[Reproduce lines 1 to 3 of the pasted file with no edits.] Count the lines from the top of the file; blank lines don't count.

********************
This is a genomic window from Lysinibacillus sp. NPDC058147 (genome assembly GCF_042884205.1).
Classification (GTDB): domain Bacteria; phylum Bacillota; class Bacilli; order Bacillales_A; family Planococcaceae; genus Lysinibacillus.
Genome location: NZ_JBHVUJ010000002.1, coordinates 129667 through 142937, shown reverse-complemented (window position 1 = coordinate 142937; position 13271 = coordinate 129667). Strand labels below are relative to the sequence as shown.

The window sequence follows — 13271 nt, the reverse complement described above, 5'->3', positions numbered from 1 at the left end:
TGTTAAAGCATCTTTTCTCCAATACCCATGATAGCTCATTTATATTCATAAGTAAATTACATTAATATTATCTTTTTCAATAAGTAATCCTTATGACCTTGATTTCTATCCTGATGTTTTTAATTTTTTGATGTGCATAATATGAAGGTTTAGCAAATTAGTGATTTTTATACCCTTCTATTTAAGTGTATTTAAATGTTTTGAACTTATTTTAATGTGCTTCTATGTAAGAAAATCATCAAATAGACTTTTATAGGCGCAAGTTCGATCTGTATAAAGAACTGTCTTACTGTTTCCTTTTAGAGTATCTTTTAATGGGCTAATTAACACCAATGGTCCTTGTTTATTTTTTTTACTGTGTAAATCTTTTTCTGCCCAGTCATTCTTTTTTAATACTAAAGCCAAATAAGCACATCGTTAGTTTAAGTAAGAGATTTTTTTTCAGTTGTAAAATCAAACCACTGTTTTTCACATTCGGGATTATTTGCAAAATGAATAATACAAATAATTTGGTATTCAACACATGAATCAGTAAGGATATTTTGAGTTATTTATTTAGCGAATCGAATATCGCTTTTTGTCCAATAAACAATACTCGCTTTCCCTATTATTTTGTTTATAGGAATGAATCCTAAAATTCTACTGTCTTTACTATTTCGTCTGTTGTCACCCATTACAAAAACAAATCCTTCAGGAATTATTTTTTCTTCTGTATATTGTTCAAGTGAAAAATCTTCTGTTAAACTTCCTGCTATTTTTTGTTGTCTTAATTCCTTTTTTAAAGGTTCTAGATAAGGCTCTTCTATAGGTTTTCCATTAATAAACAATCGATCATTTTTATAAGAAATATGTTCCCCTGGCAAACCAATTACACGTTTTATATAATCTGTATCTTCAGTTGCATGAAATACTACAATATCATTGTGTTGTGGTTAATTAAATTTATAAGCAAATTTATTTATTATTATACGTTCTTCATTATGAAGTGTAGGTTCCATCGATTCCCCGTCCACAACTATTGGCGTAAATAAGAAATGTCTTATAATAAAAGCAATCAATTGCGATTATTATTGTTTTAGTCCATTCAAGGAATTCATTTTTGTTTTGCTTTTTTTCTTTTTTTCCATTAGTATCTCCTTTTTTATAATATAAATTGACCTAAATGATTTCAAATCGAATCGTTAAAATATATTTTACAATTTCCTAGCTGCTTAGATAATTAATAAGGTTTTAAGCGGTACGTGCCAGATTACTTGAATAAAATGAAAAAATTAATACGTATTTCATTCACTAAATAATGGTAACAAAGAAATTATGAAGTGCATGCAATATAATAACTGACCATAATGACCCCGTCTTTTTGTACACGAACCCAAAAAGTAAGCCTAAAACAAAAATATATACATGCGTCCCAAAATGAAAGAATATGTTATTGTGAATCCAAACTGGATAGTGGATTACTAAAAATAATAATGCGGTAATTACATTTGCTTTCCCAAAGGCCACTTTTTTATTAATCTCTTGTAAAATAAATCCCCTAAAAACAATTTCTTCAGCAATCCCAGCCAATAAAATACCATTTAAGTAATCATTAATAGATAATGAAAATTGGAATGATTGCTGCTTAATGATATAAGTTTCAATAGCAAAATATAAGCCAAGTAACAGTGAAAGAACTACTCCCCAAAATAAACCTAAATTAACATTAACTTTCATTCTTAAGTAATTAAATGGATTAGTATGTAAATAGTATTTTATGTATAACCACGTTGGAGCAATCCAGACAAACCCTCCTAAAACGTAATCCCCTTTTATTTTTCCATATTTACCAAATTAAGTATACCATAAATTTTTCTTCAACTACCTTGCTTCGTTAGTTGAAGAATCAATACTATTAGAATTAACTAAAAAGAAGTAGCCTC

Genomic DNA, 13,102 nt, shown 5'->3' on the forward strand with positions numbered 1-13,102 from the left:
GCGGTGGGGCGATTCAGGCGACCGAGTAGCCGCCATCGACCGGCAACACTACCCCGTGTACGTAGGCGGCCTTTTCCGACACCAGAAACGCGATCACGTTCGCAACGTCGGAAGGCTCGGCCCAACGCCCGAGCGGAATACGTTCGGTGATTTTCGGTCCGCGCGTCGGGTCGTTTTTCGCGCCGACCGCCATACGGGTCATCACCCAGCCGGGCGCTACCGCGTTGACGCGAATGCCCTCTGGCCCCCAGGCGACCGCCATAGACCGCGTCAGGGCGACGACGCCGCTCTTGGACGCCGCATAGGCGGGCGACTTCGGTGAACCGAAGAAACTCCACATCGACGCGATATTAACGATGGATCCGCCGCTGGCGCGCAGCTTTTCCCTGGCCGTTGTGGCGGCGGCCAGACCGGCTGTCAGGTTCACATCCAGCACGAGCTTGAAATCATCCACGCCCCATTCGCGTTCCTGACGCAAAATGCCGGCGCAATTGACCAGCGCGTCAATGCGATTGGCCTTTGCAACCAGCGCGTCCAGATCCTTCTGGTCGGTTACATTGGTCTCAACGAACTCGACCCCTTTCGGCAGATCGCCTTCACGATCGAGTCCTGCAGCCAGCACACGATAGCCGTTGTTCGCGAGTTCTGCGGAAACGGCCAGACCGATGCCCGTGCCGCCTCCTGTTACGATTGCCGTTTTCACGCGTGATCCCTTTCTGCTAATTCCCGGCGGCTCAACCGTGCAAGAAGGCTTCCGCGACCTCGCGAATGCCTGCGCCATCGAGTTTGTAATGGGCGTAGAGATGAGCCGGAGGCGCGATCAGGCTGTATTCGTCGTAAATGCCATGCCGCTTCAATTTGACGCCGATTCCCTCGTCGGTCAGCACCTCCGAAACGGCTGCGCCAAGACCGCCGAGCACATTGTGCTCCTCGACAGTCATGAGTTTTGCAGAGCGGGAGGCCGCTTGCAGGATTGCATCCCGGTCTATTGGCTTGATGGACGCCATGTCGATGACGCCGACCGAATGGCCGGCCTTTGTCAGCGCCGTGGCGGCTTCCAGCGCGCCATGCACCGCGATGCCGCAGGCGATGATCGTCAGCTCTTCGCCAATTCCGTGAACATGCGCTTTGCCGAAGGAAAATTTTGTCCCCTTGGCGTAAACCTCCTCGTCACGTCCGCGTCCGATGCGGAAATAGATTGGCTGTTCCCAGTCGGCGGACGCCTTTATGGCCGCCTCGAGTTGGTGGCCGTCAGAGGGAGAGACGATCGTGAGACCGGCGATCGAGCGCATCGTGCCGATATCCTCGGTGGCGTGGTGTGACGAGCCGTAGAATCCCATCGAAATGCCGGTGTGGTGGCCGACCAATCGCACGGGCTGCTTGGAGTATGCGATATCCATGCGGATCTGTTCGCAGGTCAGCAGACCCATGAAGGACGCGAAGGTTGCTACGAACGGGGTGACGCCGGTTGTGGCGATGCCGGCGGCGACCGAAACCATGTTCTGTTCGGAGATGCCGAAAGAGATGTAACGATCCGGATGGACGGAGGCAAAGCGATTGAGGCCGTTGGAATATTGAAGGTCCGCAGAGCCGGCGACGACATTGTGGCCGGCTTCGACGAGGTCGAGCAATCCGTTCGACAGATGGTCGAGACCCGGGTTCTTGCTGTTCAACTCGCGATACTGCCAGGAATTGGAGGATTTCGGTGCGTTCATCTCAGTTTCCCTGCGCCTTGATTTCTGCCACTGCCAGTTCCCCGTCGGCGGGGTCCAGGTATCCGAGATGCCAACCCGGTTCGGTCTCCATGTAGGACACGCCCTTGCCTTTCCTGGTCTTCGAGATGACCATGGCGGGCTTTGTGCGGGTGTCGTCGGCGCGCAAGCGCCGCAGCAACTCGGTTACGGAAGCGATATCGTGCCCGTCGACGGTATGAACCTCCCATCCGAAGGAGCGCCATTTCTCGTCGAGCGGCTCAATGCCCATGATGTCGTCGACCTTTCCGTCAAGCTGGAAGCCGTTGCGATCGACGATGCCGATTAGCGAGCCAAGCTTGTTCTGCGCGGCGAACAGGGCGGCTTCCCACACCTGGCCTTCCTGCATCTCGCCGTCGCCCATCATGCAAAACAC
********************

This is a genomic window from Lysinibacillus sp. NPDC058147 (genome assembly GCF_042884205.1).
Classification (GTDB): domain Bacteria; phylum Bacillota; class Bacilli; order Bacillales_A; family Planococcaceae; genus Lysinibacillus.
Genome location: NZ_JBHVUJ010000002.1, coordinates 129667 through 142937, shown reverse-complemented (window position 1 = coordinate 142937; position 13271 = coordinate 129667). Strand labels below are relative to the sequence as shown.